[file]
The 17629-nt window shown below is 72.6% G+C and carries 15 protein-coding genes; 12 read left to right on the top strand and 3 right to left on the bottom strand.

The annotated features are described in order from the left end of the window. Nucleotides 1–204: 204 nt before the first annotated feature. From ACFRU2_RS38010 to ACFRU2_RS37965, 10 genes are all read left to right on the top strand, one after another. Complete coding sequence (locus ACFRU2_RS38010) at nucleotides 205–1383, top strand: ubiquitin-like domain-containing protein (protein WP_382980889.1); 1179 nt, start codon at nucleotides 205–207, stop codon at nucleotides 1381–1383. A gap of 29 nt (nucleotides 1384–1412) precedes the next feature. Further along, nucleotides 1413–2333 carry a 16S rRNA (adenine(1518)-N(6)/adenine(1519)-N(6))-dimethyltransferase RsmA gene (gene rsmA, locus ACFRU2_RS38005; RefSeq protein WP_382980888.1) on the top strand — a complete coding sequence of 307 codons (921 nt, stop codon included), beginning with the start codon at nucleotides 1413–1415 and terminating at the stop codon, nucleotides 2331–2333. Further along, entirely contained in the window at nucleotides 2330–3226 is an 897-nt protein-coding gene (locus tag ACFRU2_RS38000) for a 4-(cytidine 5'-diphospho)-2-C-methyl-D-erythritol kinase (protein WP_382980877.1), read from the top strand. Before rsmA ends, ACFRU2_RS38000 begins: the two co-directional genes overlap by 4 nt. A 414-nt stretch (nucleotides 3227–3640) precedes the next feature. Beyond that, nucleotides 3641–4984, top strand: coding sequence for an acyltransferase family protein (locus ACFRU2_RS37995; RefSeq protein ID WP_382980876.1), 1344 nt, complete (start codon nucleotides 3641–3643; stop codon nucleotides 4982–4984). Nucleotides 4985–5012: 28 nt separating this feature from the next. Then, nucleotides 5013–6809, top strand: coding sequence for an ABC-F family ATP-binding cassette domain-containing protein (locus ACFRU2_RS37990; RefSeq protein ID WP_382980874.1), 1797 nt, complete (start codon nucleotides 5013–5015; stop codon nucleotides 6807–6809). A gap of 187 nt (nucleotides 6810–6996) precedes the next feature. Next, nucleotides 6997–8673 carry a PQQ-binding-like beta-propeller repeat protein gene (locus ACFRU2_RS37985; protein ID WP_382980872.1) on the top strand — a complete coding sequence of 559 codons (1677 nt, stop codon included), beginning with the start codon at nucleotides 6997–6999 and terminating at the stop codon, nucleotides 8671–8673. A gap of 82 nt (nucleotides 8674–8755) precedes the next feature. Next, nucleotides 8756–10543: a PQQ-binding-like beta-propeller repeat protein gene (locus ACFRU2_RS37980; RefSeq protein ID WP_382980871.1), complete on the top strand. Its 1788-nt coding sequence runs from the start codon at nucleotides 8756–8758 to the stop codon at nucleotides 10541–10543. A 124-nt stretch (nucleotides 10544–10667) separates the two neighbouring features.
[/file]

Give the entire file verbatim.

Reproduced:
The 17629-nt window shown below is 72.6% G+C and carries 15 protein-coding genes; 12 read left to right on the top strand and 3 right to left on the bottom strand.

The annotated features are described in order from the left end of the window. Nucleotides 1–204: 204 nt before the first annotated feature. From ACFRU2_RS38010 to ACFRU2_RS37965, 10 genes are all read left to right on the top strand, one after another. Complete coding sequence (locus ACFRU2_RS38010) at nucleotides 205–1383, top strand: ubiquitin-like domain-containing protein (protein WP_382980889.1); 1179 nt, start codon at nucleotides 205–207, stop codon at nucleotides 1381–1383. A gap of 29 nt (nucleotides 1384–1412) precedes the next feature. Further along, nucleotides 1413–2333 carry a 16S rRNA (adenine(1518)-N(6)/adenine(1519)-N(6))-dimethyltransferase RsmA gene (gene rsmA, locus ACFRU2_RS38005; RefSeq protein WP_382980888.1) on the top strand — a complete coding sequence of 307 codons (921 nt, stop codon included), beginning with the start codon at nucleotides 1413–1415 and terminating at the stop codon, nucleotides 2331–2333. Further along, entirely contained in the window at nucleotides 2330–3226 is an 897-nt protein-coding gene (locus tag ACFRU2_RS38000) for a 4-(cytidine 5'-diphospho)-2-C-methyl-D-erythritol kinase (protein WP_382980877.1), read from the top strand. Before rsmA ends, ACFRU2_RS38000 begins: the two co-directional genes overlap by 4 nt. A 414-nt stretch (nucleotides 3227–3640) precedes the next feature. Beyond that, nucleotides 3641–4984, top strand: coding sequence for an acyltransferase family protein (locus ACFRU2_RS37995; RefSeq protein ID WP_382980876.1), 1344 nt, complete (start codon nucleotides 3641–3643; stop codon nucleotides 4982–4984). Nucleotides 4985–5012: 28 nt separating this feature from the next. Then, nucleotides 5013–6809, top strand: coding sequence for an ABC-F family ATP-binding cassette domain-containing protein (locus ACFRU2_RS37990; RefSeq protein ID WP_382980874.1), 1797 nt, complete (start codon nucleotides 5013–5015; stop codon nucleotides 6807–6809). A gap of 187 nt (nucleotides 6810–6996) precedes the next feature. Next, nucleotides 6997–8673 carry a PQQ-binding-like beta-propeller repeat protein gene (locus ACFRU2_RS37985; protein ID WP_382980872.1) on the top strand — a complete coding sequence of 559 codons (1677 nt, stop codon included), beginning with the start codon at nucleotides 6997–6999 and terminating at the stop codon, nucleotides 8671–8673. A gap of 82 nt (nucleotides 8674–8755) precedes the next feature. Next, nucleotides 8756–10543: a PQQ-binding-like beta-propeller repeat protein gene (locus ACFRU2_RS37980; RefSeq protein ID WP_382980871.1), complete on the top strand. Its 1788-nt coding sequence runs from the start codon at nucleotides 8756–8758 to the stop codon at nucleotides 10541–10543. A 124-nt stretch (nucleotides 10544–10667) separates the two neighbouring features.